|Prithipal Singh, CMD, BSNL: Will he have
the last laugh?
a sleepy Monday afternoon, but Manoj Gupta is anything but yawning.
The sole franchisee for Bharat Sanchar Nigam Ltd's (BSNL) mobile
service CellOne in Lucknow, Gupta is busy chatting up customers
in his swanky outlet at the Tej Kumar Plaza. Just like BSNL's prepaid
mobile shop a little distance away, he isn't making any sale, though.
Reason: There are no connections to sell. The network capacity,
explains Gupta, is exhausted.
In contrast, the Reliance Mobile sales outlet
across that of Gupta's has connections on offer. But few customers
are to be seen in the shop. A bad day for Reliance? May be, but
its franchisees like Om Overseas Communications-the one across Gupta's-must
be hoping that it doesn't become the norm. After all, they have
reason to feel nervous.
Barely four months ago-October 19, 2002 to
be precise-the state-owned telecom giant launched its mobile service
in the historic city, offering the first connection to Prime Minister
Atal Bihari Vajpayee. The telco had envisioned an initial demand
of 8,000 for Lucknow. But the number has already crossed 25,000.
No doubt, closure of the ailing Koshika telecom in the state helped
BSNL. But that hardly explains the success CellOne has met with
in other parts of the country, racking up over 1.5 million subscribers
since the launch. Translate that into marketshare, you get 13 per
cent for BSNL against Bharti Cellular's 26 per cent, Hutch's 18
per cent, and 11 per cent of Idea.
Buoyed by the success, BSNL's Chairman and
Managing Director, Prithipal Singh, has already started planning
for the next phase of expansion, which would double capacity to
eight million. Market watchers say that BSNL's numbers are routed
to the basics-aggressive tariffs and expansive coverage. The pious
Singh, however, puts it down to the faith of the people in the company.
"People have faith in public sector institutions.
| BSNL's Pluses...
can beat the lure of low prices. BSNL is, and is perceived to
be, the lowest-priced operator in most states.|
With points of
presence not limited to the main cities, it has managed to tap
clients in smaller towns where it is the only service provider
of presence means that all calls within a telecom circle, from
fixed or mobile phones, are local. Word-of-mouth has ensured
that this is a big selling point.
Believe it or not,
there are people out there who have faith in things sarkari.
At least, it will not shut down and run away with money (Think
combined packaging of fixed, mobile, long-distance and internet
services cannot be matched easily.
| ...And Its Minuses
average revenue per user (ARPU) for BSNL is lower than the industry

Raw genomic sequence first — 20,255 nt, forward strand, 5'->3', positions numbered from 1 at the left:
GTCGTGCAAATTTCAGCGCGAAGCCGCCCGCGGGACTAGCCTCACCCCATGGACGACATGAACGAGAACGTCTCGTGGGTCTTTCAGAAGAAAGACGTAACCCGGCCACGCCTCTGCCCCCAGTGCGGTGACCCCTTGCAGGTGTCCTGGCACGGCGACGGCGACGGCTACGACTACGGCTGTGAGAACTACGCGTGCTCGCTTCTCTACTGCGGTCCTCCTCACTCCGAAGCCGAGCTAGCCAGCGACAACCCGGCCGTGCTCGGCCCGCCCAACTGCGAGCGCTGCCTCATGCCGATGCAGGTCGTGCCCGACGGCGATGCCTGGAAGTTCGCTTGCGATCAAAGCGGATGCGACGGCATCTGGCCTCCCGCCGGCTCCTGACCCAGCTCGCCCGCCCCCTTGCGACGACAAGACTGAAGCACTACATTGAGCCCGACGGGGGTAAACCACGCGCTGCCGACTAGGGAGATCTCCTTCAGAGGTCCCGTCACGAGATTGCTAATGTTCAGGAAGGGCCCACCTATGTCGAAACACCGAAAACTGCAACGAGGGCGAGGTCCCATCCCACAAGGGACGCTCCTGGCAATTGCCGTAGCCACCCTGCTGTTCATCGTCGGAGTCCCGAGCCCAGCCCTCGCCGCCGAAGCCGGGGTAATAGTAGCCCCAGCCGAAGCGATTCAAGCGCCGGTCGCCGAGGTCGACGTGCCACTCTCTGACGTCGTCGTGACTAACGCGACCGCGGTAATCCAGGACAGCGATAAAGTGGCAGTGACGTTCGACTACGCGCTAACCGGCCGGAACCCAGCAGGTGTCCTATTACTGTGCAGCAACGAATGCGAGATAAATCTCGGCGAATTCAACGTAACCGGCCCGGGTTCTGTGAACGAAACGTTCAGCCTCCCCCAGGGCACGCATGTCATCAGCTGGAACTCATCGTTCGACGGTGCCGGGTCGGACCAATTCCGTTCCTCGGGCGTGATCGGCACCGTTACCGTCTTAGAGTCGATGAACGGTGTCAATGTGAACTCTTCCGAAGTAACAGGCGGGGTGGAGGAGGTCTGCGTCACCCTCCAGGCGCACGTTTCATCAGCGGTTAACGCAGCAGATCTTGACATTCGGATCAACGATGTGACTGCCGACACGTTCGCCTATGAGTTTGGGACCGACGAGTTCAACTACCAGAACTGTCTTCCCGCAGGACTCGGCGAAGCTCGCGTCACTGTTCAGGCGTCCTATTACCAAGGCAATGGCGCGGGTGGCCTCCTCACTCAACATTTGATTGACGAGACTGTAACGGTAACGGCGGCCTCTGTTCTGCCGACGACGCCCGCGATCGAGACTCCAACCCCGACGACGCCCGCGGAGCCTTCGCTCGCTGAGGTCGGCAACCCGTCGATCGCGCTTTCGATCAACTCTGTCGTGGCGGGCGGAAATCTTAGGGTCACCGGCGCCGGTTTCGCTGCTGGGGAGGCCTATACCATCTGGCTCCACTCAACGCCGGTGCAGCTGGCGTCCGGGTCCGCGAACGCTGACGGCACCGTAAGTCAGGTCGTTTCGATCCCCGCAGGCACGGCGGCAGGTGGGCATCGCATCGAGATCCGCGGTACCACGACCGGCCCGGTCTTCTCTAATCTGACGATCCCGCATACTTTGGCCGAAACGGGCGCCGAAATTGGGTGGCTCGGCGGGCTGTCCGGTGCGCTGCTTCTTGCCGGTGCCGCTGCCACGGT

average since low-end users form the mass of its subscribers|
Bharti, Idea and Hutch graduate to 2.5G (multi-media messaging,
always-on internet), BSNL's value-added offering is limited
to SMS. This could be a handicap in the near future.
Low tariffs can
be matched and multiple points of presence can be established
by competitors. Relaxation of the FDI limit will ensure that
others have deep pockets too.
Has always been
a weak point for BSNL and could be a put-off for the high-end
While BSNL is benefiting
from the churn (from other operators) now, the inevitable reverse-churn
could see subscriber additions tapering off.
We will not fleece the consumer," he says.
Not surprisingly, BSNL has replaced Reliance
Mobile as the hot topic of discussion in the cellular camp. And
they are not merely accusing it of predatory and unfair pricing.
"They are using the incumbency advantage that is anti-competitive.
It is severely impacting the market of the private operators,"
says an irked Director General of the Cellular Operators' Association
of India, T.V. Ramachandran. And where is Reliance Mobile? Well,
it is planning to commercially launch service in 104 cities across
the country on April 1, the day when the new interconnect regime
comes into effect.
The only thing a prospective subscriber is
promised is Rs 0.40 per minute charge if calling within the Reliance
network. The average consumer is confused about the other call charges.
Then, factor in the huge entry cost (for handset and subscription)
and you would know why BSNL is making waves in a price-sensitive
India. "I don't know what I will get from Reliance. I decided
not to wait for it and opted for the only service provider here-BSNL,"
says Ajit Pratap Singh, the Development Officer at village Bhandua
Thukran, about 70 kilometre away from Lucknow in Barabanki. It is
his personal connection. To its credit, BSNL has managed to snatch
the first-mover's advantage even in states where it has entered
as the fourth operator.
The question for Singh, however, is BSNL's trajectory